"If I'm his staff, I hope this story goes away," Herzik said.

Herzik also noted that he was fascinated that a 5,200-word story about the powerful Nevada senator had received little to no attention in Northern Nevada, including no coverage in the Reno Gazette-Journal.

Herzik said the story "wasn't flattering."

"Whether it is damning remains to be seen," he said.

But Democrats said they were skeptical the newspaper story could damage Reid politically.

"I would hope the Republicans wouldn't attack Sen. Reid's family," Reid chief of staff Susan McCue said. "Personal attacks against a member's family can be dangerous territory for the attacker. And in this case, the attack would backfire."

McCue said the story's premise that Reid's lawmaking benefits his sons is "highly misleading" because Reid works for the good of the state, not Lionel Sawyer.

"Nevadans would see (an attack) for what it is: cheap shots," McCue said.

The story won't hurt Reid at all, said Brad Woodhouse, spokesman for the Democratic Senatorial Campaign Committee.

"The people of the state of Nevada are not going to hold it against Harry Reid that he is looking out for his state's interests in the United States Senate," Woodhouse said.

Reid, the No. 2 Democrat as Minority Whip, is in a "safe zone" as long as he continues to fight for Nevada, said Jim Margolis, one of Reid's top paid political advisers.

Reid since October has banned his sons from lobbying his office, although congressional rules allow family members to lobby their lawmaker relatives. Reid has said that while his sons may have talked informally to him about their clients, they did not directly lobby him in a formal setting, such as his office.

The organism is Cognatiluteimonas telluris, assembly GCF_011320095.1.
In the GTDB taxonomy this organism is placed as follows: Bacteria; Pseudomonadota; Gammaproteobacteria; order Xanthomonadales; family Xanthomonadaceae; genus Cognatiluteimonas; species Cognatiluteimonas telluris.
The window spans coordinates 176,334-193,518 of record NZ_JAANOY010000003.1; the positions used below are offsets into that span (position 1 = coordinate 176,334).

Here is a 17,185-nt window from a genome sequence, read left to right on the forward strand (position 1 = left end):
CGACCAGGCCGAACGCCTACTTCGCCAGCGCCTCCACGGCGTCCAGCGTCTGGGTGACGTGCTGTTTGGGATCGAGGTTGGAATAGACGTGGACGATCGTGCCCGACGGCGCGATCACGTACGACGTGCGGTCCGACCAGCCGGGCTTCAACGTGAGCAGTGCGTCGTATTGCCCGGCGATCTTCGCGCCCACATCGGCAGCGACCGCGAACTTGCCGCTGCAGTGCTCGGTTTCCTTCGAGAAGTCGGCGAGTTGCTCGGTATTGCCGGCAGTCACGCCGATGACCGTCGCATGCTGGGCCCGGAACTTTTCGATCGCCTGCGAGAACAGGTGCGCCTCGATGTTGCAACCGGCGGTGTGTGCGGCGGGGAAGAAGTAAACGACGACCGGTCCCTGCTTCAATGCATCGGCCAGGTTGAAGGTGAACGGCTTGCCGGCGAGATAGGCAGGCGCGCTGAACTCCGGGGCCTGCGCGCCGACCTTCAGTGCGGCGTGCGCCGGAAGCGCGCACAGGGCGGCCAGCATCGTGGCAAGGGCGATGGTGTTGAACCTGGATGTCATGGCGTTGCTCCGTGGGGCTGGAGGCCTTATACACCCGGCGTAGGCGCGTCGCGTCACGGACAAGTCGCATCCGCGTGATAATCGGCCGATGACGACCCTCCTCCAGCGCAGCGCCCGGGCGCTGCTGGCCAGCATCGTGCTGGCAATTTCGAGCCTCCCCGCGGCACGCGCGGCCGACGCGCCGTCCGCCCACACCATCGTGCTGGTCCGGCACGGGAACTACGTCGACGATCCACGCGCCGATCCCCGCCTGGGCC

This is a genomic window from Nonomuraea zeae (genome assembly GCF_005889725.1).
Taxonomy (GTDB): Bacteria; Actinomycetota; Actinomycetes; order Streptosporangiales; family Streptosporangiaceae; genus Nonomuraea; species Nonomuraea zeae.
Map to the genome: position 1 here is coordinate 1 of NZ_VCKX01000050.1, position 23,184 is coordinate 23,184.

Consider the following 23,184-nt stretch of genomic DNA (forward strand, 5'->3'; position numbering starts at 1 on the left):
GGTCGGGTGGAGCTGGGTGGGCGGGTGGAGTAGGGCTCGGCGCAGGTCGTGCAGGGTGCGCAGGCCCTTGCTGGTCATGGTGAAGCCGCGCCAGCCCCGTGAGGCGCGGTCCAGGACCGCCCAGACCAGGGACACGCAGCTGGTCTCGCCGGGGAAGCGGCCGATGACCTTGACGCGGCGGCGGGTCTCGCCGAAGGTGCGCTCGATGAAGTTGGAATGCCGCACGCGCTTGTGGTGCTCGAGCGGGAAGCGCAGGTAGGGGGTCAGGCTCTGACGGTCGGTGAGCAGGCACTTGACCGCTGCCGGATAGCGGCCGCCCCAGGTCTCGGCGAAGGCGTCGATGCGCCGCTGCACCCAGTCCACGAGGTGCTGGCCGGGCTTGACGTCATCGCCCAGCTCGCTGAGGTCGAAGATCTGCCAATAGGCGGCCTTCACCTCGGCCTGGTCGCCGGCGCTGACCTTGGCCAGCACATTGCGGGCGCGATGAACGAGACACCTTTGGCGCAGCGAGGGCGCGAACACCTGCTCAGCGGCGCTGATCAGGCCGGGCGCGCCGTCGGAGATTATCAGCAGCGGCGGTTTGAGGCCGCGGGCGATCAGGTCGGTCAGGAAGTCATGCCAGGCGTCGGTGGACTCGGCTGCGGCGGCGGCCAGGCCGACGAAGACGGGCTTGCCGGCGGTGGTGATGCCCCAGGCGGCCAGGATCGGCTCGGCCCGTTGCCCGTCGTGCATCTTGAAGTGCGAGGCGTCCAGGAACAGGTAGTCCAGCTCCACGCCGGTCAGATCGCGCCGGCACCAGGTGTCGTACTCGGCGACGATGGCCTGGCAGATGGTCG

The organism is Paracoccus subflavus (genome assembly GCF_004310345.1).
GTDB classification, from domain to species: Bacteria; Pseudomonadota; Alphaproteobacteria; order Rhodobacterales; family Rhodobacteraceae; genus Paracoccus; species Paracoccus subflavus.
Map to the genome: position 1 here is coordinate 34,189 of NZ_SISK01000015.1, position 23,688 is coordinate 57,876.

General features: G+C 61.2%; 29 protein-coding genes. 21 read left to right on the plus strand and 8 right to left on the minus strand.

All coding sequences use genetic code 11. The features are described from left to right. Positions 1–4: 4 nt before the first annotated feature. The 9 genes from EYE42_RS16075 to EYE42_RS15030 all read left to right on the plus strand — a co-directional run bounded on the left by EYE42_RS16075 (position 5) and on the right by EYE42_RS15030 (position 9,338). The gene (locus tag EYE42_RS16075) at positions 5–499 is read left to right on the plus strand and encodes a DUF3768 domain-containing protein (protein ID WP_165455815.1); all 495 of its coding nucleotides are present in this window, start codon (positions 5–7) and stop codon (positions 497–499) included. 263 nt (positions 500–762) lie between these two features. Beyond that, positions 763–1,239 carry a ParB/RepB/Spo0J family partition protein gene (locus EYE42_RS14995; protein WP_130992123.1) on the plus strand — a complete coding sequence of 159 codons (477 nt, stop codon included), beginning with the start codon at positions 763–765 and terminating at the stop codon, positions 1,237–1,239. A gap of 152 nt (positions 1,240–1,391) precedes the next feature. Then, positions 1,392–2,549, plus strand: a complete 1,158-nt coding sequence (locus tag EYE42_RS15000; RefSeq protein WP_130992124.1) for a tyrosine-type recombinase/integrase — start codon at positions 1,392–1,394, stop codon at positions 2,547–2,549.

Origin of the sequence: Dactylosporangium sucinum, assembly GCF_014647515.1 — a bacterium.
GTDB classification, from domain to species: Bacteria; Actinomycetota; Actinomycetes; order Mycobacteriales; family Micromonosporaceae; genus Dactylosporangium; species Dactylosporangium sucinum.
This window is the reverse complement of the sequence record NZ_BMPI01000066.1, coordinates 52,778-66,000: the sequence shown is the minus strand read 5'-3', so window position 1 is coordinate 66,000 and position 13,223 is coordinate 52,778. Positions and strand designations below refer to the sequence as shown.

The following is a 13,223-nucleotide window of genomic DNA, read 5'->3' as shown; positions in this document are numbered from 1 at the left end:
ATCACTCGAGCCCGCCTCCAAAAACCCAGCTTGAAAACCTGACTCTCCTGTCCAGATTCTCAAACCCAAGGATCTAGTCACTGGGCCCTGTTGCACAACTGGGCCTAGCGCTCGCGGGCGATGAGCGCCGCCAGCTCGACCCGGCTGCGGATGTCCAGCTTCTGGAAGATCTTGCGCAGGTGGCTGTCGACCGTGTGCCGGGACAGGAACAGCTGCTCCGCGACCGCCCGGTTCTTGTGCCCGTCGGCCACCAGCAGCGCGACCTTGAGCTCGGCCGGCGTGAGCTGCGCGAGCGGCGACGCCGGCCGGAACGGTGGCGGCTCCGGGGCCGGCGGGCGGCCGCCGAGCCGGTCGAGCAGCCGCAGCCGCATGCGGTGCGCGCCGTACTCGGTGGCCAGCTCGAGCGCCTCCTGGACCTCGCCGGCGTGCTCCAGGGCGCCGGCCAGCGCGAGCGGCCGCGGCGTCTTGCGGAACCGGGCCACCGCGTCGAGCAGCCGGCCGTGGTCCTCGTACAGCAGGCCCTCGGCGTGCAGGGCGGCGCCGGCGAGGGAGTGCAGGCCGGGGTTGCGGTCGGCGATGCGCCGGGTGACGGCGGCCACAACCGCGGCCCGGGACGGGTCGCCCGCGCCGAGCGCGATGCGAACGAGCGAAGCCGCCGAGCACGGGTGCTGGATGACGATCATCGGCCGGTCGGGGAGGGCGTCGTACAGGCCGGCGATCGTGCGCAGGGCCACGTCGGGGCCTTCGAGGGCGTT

Margolis also said a Republican attack based on the Times story would only hurt the GOP.

"Probably everything is on the table these days," Margolis said. "But you take shots like this and you may well have Republicans standing up and crying foul. Attacks on family are out of bounds."

Other Democrats said that while the newspaper story may have had some national or Washington interest, it wasn't news to Nevadans that Reid's lawmaking in Congress often matches the lobbying interests of the state's largest law firm. Lionel Sawyer is also one of few if not the only Nevada firm with a Washington office -- staffed by Reid's son Key and part-time by former Sen. Richard Bryan, D-Nev., a long-time Reid ally.

Assembly Speaker Richard Perkins, who plans to run for governor in 2006, said the Times article's focus on Reid's ability to wield power and influence was little suprise.

"He was the number two person in the Senate for a while and he's still number two in the minority party," Perkins, D-Henderson, said.

Reid's influence in Washington is a key factor in Nevada political races, and there is no early evidence that has been tarnished, sources said. Potential Democratic candidates for statewide or federal office first seek Reid's blessing to open the doors to fundraising from outside the state's borders.

Anyone considering a run for Congress, like Assemblyman David Goldwater, D-Las Vegas, know their chances are impossible without Reid's backing and the silent OK that gives to those who would contribute.

And Reid remains the best fundraising Democrat in the state, GOP adviser Slanker said.

"I don't think a newspaper article is going to change that," he said.